Israel Bombs UN School, Three Killed; Death Toll 100 on Monday Alone
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We tried to go there, but, of course, the road was cut. But my brother and my uncle took the risk, and they drove there, drove a jeep, sped by a jeep there. And they said the Israeli gunboats were firing at the jeep all of the way, but because the jeep was driving very speedy on a dodgy road, the missiles did not hit the jeep.
When they arrived there, they found the dead body of my father as a pile of flesh, in addition to another teenager from our extended family. Though he was walking with my father into the villa, we found the second teenager thrown 300 meters away from my father's body. At that time, when some other people from my family arrived to help evacuate the facility, another Israeli air strike took place, but this time by Apache helicopters targeting one of our cottages there, and a cousin of me was seriously injured when they were there. And the Israeli gunboats also kept firing on them on their way back to Gaza.
AG: When did you hold the funeral?
FA: We held a very quick funeral next day, on Sunday morning. The convoys of the cars in the funeral were very small and short, because the shelling was ongoing and the Israeli airplanes were flying overhead and were striking everywhere.
I would like to mention that thousands of air strikes have took place in Gaza, and they are still ongoing. But here, we have to mention that Gaza is only 360 square kilometers. When you drop this amount of bombs into this small area, it means there is no safe place in Gaza at all, and it means everything is targeted, as you may be hearing that families there were killed. Complete families made up of the parents and their kids were completely eliminated.
AG: I thought it was very interesting in reading your piece about your dad, reporter's father first casualty of Israel's ground offensive, that you said he was born in Gaza, educated in Egypt, a lawyer and judge who worked for the Palestinian Authority. "After Hamas took over, he quit and turned to agriculture. Dad's father, Fares" -- who you're named for, I suppose -- "who had been driven out of his home in what is now Israeli Ashkelon in 1948, had bought the land in the 1960s"?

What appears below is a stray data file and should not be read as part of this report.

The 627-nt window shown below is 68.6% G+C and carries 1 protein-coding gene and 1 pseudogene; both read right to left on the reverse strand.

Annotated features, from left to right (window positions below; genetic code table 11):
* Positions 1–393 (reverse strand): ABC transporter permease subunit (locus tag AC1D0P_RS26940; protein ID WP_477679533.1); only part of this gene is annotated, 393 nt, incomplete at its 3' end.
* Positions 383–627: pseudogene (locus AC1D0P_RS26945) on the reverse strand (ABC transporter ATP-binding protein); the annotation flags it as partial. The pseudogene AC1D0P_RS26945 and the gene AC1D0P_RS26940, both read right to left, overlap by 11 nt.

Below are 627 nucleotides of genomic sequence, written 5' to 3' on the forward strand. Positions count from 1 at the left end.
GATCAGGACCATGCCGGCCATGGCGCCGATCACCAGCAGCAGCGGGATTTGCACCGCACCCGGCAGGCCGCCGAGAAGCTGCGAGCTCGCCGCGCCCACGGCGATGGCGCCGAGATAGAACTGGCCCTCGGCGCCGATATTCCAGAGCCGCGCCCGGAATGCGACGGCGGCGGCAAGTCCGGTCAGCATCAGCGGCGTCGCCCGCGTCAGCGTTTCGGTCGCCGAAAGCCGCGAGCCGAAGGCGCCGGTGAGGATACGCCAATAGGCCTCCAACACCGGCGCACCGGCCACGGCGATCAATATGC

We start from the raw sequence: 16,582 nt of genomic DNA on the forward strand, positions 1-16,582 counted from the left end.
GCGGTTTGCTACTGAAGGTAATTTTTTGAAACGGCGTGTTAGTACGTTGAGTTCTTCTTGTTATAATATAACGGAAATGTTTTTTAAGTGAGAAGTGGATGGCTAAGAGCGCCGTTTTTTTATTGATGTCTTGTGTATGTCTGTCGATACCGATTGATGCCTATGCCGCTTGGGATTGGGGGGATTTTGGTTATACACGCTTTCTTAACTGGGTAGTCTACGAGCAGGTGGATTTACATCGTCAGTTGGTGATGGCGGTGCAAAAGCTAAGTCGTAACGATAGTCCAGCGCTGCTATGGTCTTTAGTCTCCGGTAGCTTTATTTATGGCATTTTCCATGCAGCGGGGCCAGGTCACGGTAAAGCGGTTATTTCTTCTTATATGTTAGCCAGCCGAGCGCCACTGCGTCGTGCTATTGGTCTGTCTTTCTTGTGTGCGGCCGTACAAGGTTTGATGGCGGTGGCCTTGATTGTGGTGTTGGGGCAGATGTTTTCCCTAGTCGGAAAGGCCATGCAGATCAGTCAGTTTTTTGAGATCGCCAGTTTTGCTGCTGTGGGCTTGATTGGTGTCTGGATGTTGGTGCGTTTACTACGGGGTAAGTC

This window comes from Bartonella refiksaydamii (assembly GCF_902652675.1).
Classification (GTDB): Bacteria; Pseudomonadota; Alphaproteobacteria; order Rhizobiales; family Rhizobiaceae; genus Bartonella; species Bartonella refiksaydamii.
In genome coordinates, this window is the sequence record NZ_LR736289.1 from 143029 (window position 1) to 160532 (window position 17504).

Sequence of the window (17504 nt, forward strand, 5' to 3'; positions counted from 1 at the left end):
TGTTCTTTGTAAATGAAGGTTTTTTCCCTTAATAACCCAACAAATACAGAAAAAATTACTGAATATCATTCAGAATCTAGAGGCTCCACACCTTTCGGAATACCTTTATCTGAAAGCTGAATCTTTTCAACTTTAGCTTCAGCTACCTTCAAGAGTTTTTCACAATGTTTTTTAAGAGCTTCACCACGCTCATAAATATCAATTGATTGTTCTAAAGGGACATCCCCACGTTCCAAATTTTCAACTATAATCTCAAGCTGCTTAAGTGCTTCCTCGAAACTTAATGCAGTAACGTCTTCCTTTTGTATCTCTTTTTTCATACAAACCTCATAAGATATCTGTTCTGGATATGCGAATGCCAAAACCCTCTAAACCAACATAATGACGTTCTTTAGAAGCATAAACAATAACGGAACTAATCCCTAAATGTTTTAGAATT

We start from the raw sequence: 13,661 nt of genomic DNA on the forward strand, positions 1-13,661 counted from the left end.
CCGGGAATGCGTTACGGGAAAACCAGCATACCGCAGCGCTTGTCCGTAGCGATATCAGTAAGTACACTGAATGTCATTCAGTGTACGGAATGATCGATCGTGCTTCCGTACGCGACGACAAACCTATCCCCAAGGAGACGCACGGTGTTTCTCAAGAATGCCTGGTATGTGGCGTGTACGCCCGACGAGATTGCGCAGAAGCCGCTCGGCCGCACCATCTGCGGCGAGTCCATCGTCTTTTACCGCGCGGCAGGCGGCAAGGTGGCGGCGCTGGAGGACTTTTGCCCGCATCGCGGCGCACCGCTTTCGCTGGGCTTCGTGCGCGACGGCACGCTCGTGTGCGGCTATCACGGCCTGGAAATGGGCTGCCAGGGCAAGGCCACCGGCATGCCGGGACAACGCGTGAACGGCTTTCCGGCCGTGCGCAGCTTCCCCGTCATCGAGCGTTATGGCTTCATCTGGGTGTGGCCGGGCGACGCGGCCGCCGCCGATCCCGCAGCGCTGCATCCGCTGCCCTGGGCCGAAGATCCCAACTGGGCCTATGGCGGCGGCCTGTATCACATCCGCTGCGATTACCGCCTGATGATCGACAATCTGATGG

FA: Yeah, that's right.
AG: And Jewish settlers had taken it over during the Second Intifada?
FA: Yeah, during the Second Intifada, which started in 2000, until the Israeli withdrawal from Gaza in 2005, the Israeli army had sealed off all the roads leading to our farm, because at that time it was located among three Israeli settlements. But they allowed us to go to our farm only two times a week, and we have had to pass through Israeli checkpoints. And the Israeli army had given us special ID cards and permissions to enter the area. The ID cards were written in Hebrew, and they bore our photos. It means that the Israelis know all of us and know who are the people who live there. During the eight years of violence, the area in which our farm is located has been the most quiet in all over Gaza Strip.
AG: You write, Fares, that your father "hated what Hamas was doing to Gaza's legal system, introducing Islamist justice." He completely opposed violence, would have worked "for a just settlement with Israel and a better future for Palestinians. When the PA gained control over the West Bank, he moved to Ramallah to help establish the courts there." Your feelings, as we wrap up right now? You write, "My grief carries no desire for revenge, which I know to be always in vain. But, in truth, as a grieving son, I am finding it hard to distinguish between what the Israelis call terrorists and the Israeli pilots and tank crews who are invading Gaza." You ask a question about the difference between the pilot who blew your father to pieces and the militant who fires a small rocket.